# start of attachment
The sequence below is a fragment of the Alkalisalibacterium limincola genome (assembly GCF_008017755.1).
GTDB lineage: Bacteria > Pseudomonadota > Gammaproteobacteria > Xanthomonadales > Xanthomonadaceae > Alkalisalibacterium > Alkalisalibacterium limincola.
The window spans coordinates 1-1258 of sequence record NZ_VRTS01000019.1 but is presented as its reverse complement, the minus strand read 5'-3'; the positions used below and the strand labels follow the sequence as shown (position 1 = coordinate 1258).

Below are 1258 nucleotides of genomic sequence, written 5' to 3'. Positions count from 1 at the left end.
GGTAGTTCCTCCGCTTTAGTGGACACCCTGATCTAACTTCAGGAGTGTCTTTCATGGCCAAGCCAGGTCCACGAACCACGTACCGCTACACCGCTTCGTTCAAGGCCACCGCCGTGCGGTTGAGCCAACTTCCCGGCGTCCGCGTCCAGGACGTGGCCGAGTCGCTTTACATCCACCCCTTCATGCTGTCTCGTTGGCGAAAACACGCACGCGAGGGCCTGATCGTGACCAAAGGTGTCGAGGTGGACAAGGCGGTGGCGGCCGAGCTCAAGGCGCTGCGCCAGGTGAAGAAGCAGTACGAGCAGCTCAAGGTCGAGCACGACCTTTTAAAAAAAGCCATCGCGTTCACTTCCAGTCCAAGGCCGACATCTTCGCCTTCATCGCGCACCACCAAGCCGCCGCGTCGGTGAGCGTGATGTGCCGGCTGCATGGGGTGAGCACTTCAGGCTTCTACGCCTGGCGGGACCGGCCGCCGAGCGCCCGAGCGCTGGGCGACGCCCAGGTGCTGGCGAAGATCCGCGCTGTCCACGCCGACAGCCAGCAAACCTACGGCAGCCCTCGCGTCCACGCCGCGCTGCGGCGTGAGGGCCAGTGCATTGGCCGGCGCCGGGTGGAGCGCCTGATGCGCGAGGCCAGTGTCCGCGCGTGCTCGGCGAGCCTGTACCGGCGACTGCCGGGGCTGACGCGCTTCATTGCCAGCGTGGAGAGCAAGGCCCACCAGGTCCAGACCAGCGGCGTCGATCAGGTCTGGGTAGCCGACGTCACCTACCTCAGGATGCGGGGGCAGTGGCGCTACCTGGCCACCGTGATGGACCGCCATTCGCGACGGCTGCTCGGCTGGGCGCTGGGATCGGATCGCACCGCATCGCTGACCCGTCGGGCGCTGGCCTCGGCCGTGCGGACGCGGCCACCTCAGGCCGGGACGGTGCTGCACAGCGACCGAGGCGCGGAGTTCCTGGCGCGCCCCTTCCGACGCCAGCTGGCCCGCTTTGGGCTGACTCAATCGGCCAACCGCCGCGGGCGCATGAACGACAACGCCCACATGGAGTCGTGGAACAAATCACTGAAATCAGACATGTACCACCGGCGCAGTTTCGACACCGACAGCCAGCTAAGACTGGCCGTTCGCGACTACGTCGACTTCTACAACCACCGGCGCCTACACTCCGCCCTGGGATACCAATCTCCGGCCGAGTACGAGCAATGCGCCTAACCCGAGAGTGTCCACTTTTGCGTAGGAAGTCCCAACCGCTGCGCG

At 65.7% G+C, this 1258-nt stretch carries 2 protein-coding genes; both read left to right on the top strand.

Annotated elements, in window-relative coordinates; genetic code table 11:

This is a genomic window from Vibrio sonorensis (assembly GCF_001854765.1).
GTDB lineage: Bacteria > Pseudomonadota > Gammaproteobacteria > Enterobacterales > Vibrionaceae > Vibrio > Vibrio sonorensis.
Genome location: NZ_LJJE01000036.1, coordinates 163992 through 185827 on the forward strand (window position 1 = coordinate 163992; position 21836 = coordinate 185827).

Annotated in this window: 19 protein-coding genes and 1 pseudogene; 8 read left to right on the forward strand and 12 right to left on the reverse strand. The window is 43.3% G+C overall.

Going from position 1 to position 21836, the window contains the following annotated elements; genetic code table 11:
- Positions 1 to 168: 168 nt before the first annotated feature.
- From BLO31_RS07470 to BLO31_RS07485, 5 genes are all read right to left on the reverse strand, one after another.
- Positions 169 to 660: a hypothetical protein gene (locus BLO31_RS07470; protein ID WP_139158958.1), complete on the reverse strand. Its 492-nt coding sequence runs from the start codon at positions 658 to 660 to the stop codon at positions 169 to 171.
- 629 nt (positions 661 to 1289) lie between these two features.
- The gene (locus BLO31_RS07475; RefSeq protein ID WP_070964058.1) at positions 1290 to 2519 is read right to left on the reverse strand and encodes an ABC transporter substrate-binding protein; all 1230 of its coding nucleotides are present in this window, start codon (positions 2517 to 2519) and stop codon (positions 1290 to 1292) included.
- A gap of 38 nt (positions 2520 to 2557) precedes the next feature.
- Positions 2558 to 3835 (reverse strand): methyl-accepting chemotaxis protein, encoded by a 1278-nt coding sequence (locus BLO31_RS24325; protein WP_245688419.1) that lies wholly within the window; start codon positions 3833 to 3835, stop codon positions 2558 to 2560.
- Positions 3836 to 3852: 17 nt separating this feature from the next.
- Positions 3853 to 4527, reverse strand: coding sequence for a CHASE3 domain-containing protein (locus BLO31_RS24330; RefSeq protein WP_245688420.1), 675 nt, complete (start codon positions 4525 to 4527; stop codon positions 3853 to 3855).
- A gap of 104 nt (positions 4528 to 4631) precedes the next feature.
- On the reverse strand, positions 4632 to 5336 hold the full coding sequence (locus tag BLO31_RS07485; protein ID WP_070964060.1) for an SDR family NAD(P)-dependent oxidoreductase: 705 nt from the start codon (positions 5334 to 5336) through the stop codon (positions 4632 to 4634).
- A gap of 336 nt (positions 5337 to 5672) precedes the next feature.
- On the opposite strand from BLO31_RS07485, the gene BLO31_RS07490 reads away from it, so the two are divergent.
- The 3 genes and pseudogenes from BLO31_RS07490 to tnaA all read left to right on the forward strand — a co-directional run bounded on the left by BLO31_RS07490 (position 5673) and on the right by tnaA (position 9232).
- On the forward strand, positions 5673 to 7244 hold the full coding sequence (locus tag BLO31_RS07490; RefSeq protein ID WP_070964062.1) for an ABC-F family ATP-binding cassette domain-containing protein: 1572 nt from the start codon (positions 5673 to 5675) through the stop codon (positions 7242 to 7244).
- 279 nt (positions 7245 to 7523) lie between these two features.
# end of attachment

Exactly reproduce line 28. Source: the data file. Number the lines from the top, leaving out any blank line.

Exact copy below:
- 279 nt (positions 7245 to 7523) lie between these two features.